Eli Lilly has made some changes in its organization, separating out the manufacturing in its animal health unit Elanco from its human pharma biz. But Lilly management doesn’t want any misunderstandings about what this bodes. It likes the animal health business and is not prepping it for a spinoff like some other companies have.
That question came up during an investor conference Tuesday when Steve Jenison, Elanco’s head of manufacturing, explained that he now reports to the president of Elanco and not the top manufacturing exec at Lilly, Bloomberg reports.
It made sense to separate the manufacturing divisions, Jenison said, because animal health makes more products than the human drug division. The move to separate the two manufacturing units began in January when Lilly completed its $5.4 billion acquisition of Novartis’ ($NVS) animal health business and found itself with 17 more facilities.
In a follow-up interview Tuesday, Elanco spokesperson Colleen Parr Dekker emphasized that the move is not a prelude to a spinoff. “We couldn’t have been more clear today on the value and the synergy we see as being part of Lilly,” Parr Dekker told Bloomberg. She said the changes in manufacturing made sense because there are different requirements for manufacturing meds for animals and for humans.
Elanco raked in $2.35 billion last year, or 12% of Lilly’s total, and Lilly execs expect by 2017 that it will grow faster than the industry average of 4% to 5%. They have also emphasized they like the fact that human drugs can sometimes be repurposed for use in animals, boosting their sales.
But given the recent history of drug companies selling off units, including animal health operations, analysts are ever alert to indications that a business is being prepared for sale. Pfizer started the trend several years back when it packaged its animal health unit into a separate entity, Zoetis, then spun it off in a public offering. Novartis decided to sell its animal health unit as part of several strategic moves to slim down the company. Just last month, Sanofi CEO Olivier Brandicourt said the French drugmaker’s Merial animal health unit is one he is looking at selling, also as part of broader effort to trim and focus the company.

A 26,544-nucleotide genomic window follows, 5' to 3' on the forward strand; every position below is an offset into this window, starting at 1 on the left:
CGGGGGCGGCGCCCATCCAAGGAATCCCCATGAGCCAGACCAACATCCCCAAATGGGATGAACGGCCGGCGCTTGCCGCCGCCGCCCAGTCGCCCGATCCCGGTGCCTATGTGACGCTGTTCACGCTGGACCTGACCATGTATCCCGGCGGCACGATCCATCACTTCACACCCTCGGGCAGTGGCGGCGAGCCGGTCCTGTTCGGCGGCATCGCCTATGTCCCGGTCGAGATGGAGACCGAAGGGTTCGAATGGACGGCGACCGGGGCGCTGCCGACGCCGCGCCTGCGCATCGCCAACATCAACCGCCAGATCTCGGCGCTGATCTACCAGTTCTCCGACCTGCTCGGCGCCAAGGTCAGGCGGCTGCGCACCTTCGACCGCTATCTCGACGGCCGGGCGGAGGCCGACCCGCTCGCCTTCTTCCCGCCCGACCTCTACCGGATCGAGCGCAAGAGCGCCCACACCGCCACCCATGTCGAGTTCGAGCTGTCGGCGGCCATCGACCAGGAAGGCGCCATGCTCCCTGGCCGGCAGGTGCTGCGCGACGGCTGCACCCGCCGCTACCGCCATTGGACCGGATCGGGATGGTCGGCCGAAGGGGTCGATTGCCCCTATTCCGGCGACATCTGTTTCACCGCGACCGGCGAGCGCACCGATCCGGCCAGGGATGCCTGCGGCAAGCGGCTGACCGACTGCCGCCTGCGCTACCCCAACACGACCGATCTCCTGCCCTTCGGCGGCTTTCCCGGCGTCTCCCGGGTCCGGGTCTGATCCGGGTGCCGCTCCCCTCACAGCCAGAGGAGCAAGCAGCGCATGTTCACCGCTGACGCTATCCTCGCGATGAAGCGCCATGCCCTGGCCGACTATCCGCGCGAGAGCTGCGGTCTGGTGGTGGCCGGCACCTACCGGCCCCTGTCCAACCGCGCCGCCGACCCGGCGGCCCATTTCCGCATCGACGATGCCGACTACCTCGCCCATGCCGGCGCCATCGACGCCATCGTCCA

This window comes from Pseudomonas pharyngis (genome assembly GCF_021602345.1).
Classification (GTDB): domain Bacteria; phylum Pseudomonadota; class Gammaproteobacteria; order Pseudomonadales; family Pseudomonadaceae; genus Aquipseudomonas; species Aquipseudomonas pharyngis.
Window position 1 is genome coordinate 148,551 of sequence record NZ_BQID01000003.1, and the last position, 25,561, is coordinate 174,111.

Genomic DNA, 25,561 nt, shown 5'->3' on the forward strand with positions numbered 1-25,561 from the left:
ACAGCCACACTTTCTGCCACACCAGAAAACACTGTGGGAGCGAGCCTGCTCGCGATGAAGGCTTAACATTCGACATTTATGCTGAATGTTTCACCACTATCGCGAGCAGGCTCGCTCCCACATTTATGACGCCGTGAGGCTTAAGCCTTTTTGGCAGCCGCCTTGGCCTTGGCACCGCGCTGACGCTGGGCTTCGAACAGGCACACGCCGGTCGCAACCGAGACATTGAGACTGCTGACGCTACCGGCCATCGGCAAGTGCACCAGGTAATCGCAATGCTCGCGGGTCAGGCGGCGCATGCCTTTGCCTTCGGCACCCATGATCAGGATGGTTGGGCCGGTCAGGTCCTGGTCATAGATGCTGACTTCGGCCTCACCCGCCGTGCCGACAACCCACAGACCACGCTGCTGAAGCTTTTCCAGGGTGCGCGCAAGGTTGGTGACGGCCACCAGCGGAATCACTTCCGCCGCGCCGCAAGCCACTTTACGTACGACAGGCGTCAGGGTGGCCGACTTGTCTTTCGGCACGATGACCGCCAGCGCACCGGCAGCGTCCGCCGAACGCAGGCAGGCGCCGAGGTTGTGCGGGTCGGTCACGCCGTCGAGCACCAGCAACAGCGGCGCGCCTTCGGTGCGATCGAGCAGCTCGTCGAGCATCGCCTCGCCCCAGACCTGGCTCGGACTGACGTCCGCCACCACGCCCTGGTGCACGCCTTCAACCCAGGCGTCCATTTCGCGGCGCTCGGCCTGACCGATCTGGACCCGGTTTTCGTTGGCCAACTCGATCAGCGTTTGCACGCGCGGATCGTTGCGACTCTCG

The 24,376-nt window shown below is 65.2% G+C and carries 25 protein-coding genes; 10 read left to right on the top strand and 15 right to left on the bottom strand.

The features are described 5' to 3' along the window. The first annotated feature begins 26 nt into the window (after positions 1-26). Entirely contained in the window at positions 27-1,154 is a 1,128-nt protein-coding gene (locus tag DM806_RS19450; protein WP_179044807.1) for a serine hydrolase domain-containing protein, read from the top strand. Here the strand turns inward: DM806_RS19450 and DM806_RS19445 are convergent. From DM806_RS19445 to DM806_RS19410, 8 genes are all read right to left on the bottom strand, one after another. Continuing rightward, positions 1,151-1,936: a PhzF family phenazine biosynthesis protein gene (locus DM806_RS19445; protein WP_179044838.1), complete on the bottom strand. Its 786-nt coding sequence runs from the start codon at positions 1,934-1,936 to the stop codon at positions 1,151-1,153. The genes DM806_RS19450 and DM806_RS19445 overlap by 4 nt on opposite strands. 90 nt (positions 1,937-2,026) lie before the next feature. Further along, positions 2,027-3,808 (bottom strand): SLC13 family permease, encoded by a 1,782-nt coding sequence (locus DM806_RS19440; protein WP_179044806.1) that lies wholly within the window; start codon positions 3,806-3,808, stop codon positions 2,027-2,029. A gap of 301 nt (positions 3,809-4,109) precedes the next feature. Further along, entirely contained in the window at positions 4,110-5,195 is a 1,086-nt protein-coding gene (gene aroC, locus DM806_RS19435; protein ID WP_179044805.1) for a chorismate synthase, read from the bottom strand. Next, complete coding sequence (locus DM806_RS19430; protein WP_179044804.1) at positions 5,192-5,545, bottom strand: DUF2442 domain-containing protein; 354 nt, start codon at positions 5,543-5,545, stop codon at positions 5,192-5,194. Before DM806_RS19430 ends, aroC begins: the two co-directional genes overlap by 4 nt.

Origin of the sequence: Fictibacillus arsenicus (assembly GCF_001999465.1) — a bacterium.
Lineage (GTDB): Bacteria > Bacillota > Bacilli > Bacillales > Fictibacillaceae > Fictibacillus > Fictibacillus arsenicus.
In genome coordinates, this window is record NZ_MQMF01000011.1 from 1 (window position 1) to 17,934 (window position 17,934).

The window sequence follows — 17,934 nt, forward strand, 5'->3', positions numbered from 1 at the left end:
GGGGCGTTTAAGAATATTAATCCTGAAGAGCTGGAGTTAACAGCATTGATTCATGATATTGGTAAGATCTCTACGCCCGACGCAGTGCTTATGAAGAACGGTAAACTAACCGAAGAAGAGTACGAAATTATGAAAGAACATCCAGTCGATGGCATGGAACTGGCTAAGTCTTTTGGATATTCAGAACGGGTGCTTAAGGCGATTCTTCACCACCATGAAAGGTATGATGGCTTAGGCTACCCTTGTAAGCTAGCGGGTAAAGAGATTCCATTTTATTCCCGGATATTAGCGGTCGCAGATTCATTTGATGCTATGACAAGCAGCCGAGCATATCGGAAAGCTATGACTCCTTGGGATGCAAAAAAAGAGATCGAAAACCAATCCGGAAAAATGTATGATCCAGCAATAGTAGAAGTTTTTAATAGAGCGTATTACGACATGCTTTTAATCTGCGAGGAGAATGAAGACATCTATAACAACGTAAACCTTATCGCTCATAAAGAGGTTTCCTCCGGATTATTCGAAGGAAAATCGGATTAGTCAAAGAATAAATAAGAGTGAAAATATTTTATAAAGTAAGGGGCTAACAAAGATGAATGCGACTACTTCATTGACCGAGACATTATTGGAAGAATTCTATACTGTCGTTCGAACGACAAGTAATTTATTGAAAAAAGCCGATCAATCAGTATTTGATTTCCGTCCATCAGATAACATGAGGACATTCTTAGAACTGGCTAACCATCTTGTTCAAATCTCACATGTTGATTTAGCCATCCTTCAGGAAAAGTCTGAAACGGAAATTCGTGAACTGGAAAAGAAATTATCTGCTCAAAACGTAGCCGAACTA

Bayer CEO Marijn Dekkers has indicated his company might be in the market to buy some animal health assets, using some money from the sale of its plastics business. Some analysts are saying Zoetis is the place it should look first.
By Eric Palmer
Source: Fierce Pharma
A monkeypox outbreak is emerging in the U.S. and Europe, and at least one country is amping up countermeasure preparedness. Bavarian Nordic has secured a contract with an unnamed European country to supply its smallpox vaccine, called Imvanex in Europe, in response to the emergence of monkeypox cases, the Danish company said Thursday.
Moderna’s recent chief financial officer debacle—in which Jorge Gomez departed on his second day on the job—raised questions about the company’s hiring process given its rush to global biopharma prominence. The most obvious one: How was it possible for Gomez to be hired when he was under investigation by his previous employer, Dentsply Sirona of Charlotte, N.C.
Merck & Co. is plucking a cancer project from the branch of Chinese-based Kelun Pharmaceutical for up to $1.4 billion, but details from the New Jersey-based Big Pharma have been hard to come by. The deal, first disclosed Monday on the Shenzhen stock exchange, has Merck handing over $47 million in upfront cash in exchange for ex-China rights to a “macromolecular tumor project.”